• "1. Does the cost benefit justify the disruption? Data center migrations are disruptive, costly, and complicated." So in just a few, short paragraphs, we have neatly segued into perpetuating the myth that adopting cloud computing is all about migrating your existing enterprise IT to a brand new cloud data center that IBM will help you to build. Neat, huh? IT people are especially prone to fall for this line of argument, because who wouldn't want to be the architect of a brand new state-of-the-art IT facility that's just like Amazon's? (Apart from all the parts where it's not, of course, because enterprise IT has so many costly additional requirements that [insert name of global systems vendor here] understands and Amazon doesn't).
  • "Some applications cannot be virtualized as they require specific underlying hardware components." Suddenly, virtualization is a synonym for cloud. Do people really still believe that in 2012? While it's true that you can't just move legacy client-server and mainframe applications into the cloud without modification, you shouldn't even be starting with the notion that's what you're trying to do in the first place.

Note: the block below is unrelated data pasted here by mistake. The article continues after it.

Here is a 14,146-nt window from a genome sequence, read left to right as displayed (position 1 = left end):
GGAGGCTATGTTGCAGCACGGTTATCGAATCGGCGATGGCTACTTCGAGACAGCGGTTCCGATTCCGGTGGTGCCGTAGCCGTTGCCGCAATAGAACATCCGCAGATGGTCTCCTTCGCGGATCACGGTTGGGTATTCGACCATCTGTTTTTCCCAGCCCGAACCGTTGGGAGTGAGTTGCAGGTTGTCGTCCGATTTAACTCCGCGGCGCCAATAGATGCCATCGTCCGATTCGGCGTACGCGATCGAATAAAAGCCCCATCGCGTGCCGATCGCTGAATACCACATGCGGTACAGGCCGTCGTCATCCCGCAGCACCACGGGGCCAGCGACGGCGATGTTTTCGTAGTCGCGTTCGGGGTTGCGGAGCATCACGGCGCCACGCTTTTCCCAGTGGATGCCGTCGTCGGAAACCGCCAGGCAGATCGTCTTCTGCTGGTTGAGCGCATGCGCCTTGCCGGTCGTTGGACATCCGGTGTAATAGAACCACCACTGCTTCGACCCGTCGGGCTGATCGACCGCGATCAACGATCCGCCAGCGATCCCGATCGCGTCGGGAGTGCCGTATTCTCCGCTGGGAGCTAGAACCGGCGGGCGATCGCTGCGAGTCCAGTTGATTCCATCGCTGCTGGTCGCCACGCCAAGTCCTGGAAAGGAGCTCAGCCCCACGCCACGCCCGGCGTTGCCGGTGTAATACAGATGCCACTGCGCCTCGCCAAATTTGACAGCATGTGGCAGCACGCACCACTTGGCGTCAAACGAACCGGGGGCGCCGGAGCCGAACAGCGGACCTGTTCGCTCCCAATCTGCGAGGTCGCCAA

• "Some applications require minimal delivery speeds. If latency is an issue, it is best to keep the entire system ... local." Local to whom or what? Is the writer suggesting corporations move their entire global workforce into a single office conveniently located next to the data center to ensure subsecond response times? Perhaps instead it might prove less disruptive to upgrade the network! (Or use some cloud provider's high-speed infrastructure). Of course traditional enterprise applications are tightly coupled between app servers and databases so you'd best keep them close to each other, but any app today that can't deliver to remote workers and mobile devices without significant latency needs an upgrade.
  • "The organization has to be willing to risk placing their and their customer's data in the hands of a third party vendor." Big systems vendors and SIs like to flatter their customers, but the truth is most CIOs today realise that cloud providers tend to have more robust security than most enterprises. Since many on-premise assets are actually in co-location facilities and managed with the help of third-party IT contractors, third-party dependency in any case is not a unique characteristic of cloud computing.